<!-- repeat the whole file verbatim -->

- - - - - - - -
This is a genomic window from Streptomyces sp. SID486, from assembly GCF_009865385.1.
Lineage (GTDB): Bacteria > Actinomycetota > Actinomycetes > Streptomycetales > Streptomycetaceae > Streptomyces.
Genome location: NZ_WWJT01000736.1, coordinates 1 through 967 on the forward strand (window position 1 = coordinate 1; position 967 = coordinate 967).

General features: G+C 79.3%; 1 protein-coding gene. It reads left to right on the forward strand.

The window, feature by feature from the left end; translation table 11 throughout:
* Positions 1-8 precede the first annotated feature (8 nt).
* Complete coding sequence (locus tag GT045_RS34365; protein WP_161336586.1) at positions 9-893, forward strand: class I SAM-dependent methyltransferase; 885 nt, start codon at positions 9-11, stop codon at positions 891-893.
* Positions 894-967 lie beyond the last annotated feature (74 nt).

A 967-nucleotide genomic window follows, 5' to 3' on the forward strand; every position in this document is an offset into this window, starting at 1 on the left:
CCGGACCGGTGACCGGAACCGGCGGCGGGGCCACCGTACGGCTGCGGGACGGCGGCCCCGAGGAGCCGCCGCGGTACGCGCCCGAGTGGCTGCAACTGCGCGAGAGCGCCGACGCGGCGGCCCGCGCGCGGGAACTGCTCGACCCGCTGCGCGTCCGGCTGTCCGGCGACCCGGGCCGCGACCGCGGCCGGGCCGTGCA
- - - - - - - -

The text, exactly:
This is a genomic window from Streptomyces sp. SID486, from assembly GCF_009865385.1.
Lineage (GTDB): Bacteria > Actinomycetota > Actinomycetes > Streptomycetales > Streptomycetaceae > Streptomyces.
Genome location: NZ_WWJT01000736.1, coordinates 1 through 967 on the forward strand (window position 1 = coordinate 1; position 967 = coordinate 967).

General features: G+C 79.3%; 1 protein-coding gene. It reads left to right on the forward strand.

The window, feature by feature from the left end; translation table 11 throughout:
* Positions 1-8 precede the first annotated feature (8 nt).
* Complete coding sequence (locus tag GT045_RS34365; protein WP_161336586.1) at positions 9-893, forward strand: class I SAM-dependent methyltransferase; 885 nt, start codon at positions 9-11, stop codon at positions 891-893.
* Positions 894-967 lie beyond the last annotated feature (74 nt).

A 967-nucleotide genomic window follows, 5' to 3' on the forward strand; every position in this document is an offset into this window, starting at 1 on the left:
CCGGACCGGTGACCGGAACCGGCGGCGGGGCCACCGTACGGCTGCGGGACGGCGGCCCCGAGGAGCCGCCGCGGTACGCGCCCGAGTGGCTGCAACTGCGCGAGAGCGCCGACGCGGCGGCCCGCGCGCGGGAACTGCTCGACCCGCTGCGCGTCCGGCTGTCCGGCGACCCGGGCCGCGACCGCGGCCGGGCCGTGCA